Keeping with the graphic imagery, earlier tonight I had an exciting revelation about Gary Busey.  Conan had Kevin Connolly of “Entourage” (a show I don’t really watch) as a guest.  Connolly recounted the time when Busey guest starred and proceeded to chase him around the set, catch him, hold him down, and tickle him.  After the interview I realized that Busey and one of the contestants on this season of “The Bachelorette” (a show I make a sad, conscious effort to watch) share similar features.  Not just any contestant, but my favorite contestant–Michael.  He got kicked off already, but he’s a break dancing instructor who apparently lives, like, two minutes from my apartment.  Now that Jillian has sent him home it is clear to me that I need to get my hands on his address, sit on the curb across from his door, hold a red rose boutonniere, and hum the choruses of 80s hair band tunes to myself until he notices me.  It doesn’t matter that he looks like a younger version of an infamous Hollywood mad man–all that matters is that his apartment is potentially within walking distance to mine so that I never have to stay the night after we bang.  I mean…stay the night after we watch Lethal Weapon and floss our teeth.  Because that’s what people who look like this have no other choice but to do:

A few more years, a few more kilos--it'll be effin uncanny.

A few more years, a few more kilos--it'll be effin uncanny.

Ode to the Library

This is probably an unnecessary statement due to the name of this blog, but…I love the library.  It’s such a wonderful concept.  Books, magazines, CDs, DVDs all in one place.  I especially love the library now that I’ve moved to Queens.  Back in Massachusetts, in my hometown, the library was ruined by the menopausal women who worked there and by the possibility of running into someone terrifying.  Someone like…the home economics teacher who my older brother assaulted, or the guy who told me about my brother looking at porn in first period, or the other guy who told me he was taking the school bus to my house to buy drugs from my brother, or just running into my brother himself.  Just kidding.  He doesn’t go to the library.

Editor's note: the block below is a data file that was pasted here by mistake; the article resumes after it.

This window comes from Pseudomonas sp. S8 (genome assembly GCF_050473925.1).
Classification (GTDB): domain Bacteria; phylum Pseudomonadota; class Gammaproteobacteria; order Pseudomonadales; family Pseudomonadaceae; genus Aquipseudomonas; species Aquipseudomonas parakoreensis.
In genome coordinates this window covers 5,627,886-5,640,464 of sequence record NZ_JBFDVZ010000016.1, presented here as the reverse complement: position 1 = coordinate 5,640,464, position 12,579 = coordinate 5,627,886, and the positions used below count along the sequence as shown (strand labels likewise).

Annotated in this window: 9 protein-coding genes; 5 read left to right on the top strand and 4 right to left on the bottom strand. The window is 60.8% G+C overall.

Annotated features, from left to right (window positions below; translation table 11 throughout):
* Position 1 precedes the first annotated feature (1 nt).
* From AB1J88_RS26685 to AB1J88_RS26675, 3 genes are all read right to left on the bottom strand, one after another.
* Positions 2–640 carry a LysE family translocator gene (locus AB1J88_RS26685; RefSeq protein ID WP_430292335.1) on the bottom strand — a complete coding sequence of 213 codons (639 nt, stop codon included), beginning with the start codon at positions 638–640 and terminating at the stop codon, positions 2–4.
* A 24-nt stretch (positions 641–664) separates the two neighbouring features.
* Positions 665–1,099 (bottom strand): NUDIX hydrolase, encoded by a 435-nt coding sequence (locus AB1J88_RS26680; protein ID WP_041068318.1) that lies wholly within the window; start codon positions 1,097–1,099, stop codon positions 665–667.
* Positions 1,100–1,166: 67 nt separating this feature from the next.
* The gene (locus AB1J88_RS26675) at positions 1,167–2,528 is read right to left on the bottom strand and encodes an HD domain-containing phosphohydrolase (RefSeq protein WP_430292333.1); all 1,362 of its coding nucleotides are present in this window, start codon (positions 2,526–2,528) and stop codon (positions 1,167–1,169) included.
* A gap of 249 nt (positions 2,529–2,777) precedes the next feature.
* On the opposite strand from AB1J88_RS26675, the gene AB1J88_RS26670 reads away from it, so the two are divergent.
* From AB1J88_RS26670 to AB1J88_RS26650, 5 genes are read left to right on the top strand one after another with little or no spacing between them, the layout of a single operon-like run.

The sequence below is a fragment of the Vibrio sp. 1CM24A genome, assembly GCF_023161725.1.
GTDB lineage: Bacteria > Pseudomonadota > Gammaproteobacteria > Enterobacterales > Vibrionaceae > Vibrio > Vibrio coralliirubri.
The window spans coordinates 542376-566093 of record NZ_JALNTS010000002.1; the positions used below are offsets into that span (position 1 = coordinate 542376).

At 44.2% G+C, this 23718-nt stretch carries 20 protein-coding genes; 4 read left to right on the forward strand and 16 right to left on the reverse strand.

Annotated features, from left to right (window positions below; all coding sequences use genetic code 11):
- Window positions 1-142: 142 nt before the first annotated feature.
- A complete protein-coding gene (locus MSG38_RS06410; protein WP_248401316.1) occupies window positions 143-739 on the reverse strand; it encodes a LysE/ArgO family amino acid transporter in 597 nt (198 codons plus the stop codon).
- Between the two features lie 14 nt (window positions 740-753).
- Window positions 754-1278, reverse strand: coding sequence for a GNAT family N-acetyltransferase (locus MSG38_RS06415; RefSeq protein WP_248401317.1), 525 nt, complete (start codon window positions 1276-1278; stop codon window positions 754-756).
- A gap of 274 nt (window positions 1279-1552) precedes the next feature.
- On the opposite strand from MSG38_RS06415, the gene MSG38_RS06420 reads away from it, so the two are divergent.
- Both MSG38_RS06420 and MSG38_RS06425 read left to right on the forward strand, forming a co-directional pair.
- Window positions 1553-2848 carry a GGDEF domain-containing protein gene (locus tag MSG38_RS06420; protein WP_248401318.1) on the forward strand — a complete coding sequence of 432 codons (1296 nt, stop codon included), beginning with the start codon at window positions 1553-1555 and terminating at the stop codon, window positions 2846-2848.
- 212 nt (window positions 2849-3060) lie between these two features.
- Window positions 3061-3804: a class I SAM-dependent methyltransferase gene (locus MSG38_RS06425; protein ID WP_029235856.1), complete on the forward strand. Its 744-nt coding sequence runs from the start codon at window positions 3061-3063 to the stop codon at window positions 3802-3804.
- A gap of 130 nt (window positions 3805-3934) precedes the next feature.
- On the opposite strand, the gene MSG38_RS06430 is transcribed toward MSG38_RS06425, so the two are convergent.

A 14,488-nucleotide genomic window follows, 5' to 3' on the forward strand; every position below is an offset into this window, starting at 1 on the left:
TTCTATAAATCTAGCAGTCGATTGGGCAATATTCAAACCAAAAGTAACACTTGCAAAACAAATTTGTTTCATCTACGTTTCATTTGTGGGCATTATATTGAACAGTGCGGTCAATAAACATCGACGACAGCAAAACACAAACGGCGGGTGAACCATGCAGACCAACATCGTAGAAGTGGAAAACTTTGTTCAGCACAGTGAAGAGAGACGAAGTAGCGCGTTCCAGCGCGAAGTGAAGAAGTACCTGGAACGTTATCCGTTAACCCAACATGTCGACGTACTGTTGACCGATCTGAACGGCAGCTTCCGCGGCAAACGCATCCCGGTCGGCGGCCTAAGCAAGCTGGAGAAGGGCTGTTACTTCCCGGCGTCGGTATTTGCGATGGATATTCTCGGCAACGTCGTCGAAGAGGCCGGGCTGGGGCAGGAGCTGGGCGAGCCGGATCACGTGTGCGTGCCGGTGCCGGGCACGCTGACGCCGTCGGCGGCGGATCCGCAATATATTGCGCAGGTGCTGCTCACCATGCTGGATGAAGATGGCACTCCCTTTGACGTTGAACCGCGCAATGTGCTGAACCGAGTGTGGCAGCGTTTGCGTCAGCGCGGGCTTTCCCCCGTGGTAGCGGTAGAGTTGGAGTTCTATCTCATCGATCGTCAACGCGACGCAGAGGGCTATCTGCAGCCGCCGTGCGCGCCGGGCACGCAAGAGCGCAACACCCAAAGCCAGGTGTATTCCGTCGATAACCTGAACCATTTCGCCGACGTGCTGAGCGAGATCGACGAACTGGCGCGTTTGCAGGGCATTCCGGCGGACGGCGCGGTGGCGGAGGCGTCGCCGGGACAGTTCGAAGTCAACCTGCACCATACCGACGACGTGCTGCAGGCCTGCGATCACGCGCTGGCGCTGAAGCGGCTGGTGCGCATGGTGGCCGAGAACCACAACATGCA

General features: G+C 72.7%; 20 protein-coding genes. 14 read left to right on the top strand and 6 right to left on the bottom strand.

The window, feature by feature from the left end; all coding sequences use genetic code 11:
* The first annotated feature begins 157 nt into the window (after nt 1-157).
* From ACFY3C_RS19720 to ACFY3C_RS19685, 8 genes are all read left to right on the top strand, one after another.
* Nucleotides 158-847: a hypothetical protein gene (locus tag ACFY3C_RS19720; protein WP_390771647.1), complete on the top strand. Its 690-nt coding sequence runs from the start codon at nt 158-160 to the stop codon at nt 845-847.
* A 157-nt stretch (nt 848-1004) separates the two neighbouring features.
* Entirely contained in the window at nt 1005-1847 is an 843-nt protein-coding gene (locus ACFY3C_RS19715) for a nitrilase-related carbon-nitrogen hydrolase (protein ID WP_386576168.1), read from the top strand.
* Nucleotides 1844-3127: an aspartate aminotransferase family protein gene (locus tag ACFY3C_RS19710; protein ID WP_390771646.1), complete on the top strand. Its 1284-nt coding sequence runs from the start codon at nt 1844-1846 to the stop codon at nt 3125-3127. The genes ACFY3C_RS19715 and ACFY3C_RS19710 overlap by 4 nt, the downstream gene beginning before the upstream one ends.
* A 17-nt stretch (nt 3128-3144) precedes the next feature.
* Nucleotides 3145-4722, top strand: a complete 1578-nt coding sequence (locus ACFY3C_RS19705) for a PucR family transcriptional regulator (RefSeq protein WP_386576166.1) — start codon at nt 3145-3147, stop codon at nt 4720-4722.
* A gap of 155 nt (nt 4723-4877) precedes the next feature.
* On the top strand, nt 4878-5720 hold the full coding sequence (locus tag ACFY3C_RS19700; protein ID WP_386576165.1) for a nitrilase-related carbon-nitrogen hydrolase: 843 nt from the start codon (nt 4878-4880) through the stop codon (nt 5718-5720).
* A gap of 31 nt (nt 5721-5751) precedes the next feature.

But in Queens it’s different.  It’s also an adventure, but not one that will stir up nostalgia for my childhood.  Last time I went, for example, I was writing poetry on the second floor when a guy approached me holding a Bengali/English dictionary.  “Are you American?” he asked.  “Yes,” I said.  He asked me to pronounce “enthusiasm” with my American accent.  Then he explained that in Bangladesh he learned English, but it was British English.  And he said something about eggplant and okra, but I didn’t understand.  Then the library was closing, so we had to part ways, but he invited me to the Indian restaurant owned by his uncle where he works. 

At the library in my hometown you’d never get invited to an Indian restaurant.  You’d get slammed with a $30 fine for returning a copy of Angela’s Ashes that was (probably) damaged before you took it out.  Then you’d drive to the ATM, drive back to the library, and hand the heat flash of a woman two twenty dollar bills with tears streaming down your face because now you can’t afford to bail your brother out of jail.